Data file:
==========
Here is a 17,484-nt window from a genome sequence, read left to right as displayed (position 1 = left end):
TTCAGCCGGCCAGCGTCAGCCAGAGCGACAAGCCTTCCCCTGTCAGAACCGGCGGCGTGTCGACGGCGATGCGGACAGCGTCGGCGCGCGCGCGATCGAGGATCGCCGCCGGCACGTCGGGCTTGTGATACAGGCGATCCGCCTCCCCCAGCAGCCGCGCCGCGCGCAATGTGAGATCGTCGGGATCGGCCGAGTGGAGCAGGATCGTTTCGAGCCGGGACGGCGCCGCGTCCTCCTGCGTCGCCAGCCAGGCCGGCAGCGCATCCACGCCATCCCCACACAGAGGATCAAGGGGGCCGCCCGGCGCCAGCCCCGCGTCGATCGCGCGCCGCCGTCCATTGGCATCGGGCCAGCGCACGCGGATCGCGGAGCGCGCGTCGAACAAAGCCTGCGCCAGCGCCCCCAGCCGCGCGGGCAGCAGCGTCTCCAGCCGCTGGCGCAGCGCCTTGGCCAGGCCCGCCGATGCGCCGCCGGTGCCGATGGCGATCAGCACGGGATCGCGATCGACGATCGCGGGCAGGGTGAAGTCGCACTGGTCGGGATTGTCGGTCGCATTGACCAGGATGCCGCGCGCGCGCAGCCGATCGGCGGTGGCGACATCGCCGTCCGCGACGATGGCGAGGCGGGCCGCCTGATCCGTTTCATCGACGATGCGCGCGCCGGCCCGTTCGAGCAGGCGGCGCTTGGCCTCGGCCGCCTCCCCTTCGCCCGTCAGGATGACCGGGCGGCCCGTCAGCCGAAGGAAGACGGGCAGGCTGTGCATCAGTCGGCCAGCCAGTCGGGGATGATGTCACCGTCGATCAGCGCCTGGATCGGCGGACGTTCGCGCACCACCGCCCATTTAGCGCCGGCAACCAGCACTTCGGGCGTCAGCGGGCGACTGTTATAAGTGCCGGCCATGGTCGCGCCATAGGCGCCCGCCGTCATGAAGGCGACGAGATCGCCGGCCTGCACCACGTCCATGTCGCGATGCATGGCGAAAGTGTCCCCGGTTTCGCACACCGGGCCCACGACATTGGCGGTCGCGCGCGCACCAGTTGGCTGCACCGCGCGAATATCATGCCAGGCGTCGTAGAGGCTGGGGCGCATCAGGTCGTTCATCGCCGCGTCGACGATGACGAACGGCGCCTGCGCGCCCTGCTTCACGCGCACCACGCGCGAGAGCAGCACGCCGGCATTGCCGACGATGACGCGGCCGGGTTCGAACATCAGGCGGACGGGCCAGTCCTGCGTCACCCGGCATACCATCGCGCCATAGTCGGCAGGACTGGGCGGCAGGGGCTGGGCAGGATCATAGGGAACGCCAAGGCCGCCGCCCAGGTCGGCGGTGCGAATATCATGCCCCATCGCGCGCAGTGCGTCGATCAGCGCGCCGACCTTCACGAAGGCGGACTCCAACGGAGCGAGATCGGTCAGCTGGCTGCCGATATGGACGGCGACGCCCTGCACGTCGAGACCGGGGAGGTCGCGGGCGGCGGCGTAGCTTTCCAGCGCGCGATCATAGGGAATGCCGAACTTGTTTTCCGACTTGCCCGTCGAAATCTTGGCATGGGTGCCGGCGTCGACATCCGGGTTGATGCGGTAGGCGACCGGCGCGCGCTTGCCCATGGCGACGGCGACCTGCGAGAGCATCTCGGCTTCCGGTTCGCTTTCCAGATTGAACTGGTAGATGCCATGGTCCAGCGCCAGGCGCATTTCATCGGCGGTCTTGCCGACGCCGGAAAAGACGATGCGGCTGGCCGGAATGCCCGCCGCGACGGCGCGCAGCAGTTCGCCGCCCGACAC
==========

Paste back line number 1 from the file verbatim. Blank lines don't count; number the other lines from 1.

Here is a 17,484-nt window from a genome sequence, read left to right as displayed (position 1 = left end):